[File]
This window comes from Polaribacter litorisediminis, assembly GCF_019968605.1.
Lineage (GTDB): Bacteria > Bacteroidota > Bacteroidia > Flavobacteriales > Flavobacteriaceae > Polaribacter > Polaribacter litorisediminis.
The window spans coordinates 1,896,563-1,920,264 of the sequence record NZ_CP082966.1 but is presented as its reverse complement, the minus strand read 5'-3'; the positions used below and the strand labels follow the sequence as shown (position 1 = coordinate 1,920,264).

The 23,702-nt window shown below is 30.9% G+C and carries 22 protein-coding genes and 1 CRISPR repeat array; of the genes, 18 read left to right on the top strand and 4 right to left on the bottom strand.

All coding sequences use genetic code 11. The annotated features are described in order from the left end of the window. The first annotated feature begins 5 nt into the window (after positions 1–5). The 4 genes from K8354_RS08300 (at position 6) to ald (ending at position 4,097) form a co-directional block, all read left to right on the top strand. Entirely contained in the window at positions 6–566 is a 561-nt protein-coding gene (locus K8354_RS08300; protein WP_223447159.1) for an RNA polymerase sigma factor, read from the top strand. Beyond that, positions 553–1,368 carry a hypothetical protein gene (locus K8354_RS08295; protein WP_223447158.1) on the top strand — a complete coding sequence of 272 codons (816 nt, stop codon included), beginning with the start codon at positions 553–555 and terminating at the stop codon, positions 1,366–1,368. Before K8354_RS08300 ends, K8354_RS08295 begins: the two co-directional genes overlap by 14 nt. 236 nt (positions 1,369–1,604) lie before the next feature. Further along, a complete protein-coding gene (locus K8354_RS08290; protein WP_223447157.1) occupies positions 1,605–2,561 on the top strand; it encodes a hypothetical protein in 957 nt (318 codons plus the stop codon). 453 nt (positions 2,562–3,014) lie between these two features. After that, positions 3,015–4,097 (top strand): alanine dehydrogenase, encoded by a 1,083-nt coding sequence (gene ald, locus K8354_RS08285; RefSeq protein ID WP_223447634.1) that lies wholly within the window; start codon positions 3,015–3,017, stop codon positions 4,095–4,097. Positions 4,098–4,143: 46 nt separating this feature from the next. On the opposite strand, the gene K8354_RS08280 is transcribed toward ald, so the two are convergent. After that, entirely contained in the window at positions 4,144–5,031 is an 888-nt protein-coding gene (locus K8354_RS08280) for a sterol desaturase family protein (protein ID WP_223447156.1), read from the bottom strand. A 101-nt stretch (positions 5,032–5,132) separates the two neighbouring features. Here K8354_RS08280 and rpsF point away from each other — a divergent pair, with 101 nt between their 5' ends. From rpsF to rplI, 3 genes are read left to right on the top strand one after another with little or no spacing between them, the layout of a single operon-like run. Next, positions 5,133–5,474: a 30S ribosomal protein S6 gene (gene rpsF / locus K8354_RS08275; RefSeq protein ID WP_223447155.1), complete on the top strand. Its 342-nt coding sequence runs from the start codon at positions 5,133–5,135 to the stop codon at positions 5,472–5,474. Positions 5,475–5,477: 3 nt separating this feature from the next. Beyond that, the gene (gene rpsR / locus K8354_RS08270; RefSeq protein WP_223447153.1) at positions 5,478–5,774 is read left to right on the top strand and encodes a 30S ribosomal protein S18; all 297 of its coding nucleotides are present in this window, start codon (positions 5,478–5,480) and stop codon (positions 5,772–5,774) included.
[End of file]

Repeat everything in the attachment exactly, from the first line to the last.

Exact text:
This window comes from Polaribacter litorisediminis, assembly GCF_019968605.1.
Lineage (GTDB): Bacteria > Bacteroidota > Bacteroidia > Flavobacteriales > Flavobacteriaceae > Polaribacter > Polaribacter litorisediminis.
The window spans coordinates 1,896,563-1,920,264 of the sequence record NZ_CP082966.1 but is presented as its reverse complement, the minus strand read 5'-3'; the positions used below and the strand labels follow the sequence as shown (position 1 = coordinate 1,920,264).

The 23,702-nt window shown below is 30.9% G+C and carries 22 protein-coding genes and 1 CRISPR repeat array; of the genes, 18 read left to right on the top strand and 4 right to left on the bottom strand.

All coding sequences use genetic code 11. The annotated features are described in order from the left end of the window. The first annotated feature begins 5 nt into the window (after positions 1–5). The 4 genes from K8354_RS08300 (at position 6) to ald (ending at position 4,097) form a co-directional block, all read left to right on the top strand. Entirely contained in the window at positions 6–566 is a 561-nt protein-coding gene (locus K8354_RS08300; protein WP_223447159.1) for an RNA polymerase sigma factor, read from the top strand. Beyond that, positions 553–1,368 carry a hypothetical protein gene (locus K8354_RS08295; protein WP_223447158.1) on the top strand — a complete coding sequence of 272 codons (816 nt, stop codon included), beginning with the start codon at positions 553–555 and terminating at the stop codon, positions 1,366–1,368. Before K8354_RS08300 ends, K8354_RS08295 begins: the two co-directional genes overlap by 14 nt. 236 nt (positions 1,369–1,604) lie before the next feature. Further along, a complete protein-coding gene (locus K8354_RS08290; protein WP_223447157.1) occupies positions 1,605–2,561 on the top strand; it encodes a hypothetical protein in 957 nt (318 codons plus the stop codon). 453 nt (positions 2,562–3,014) lie between these two features. After that, positions 3,015–4,097 (top strand): alanine dehydrogenase, encoded by a 1,083-nt coding sequence (gene ald, locus K8354_RS08285; RefSeq protein ID WP_223447634.1) that lies wholly within the window; start codon positions 3,015–3,017, stop codon positions 4,095–4,097. Positions 4,098–4,143: 46 nt separating this feature from the next. On the opposite strand, the gene K8354_RS08280 is transcribed toward ald, so the two are convergent. After that, entirely contained in the window at positions 4,144–5,031 is an 888-nt protein-coding gene (locus K8354_RS08280) for a sterol desaturase family protein (protein ID WP_223447156.1), read from the bottom strand. A 101-nt stretch (positions 5,032–5,132) separates the two neighbouring features. Here K8354_RS08280 and rpsF point away from each other — a divergent pair, with 101 nt between their 5' ends. From rpsF to rplI, 3 genes are read left to right on the top strand one after another with little or no spacing between them, the layout of a single operon-like run. Next, positions 5,133–5,474: a 30S ribosomal protein S6 gene (gene rpsF / locus K8354_RS08275; RefSeq protein ID WP_223447155.1), complete on the top strand. Its 342-nt coding sequence runs from the start codon at positions 5,133–5,135 to the stop codon at positions 5,472–5,474. Positions 5,475–5,477: 3 nt separating this feature from the next. Beyond that, the gene (gene rpsR / locus K8354_RS08270; RefSeq protein WP_223447153.1) at positions 5,478–5,774 is read left to right on the top strand and encodes a 30S ribosomal protein S18; all 297 of its coding nucleotides are present in this window, start codon (positions 5,478–5,480) and stop codon (positions 5,772–5,774) included.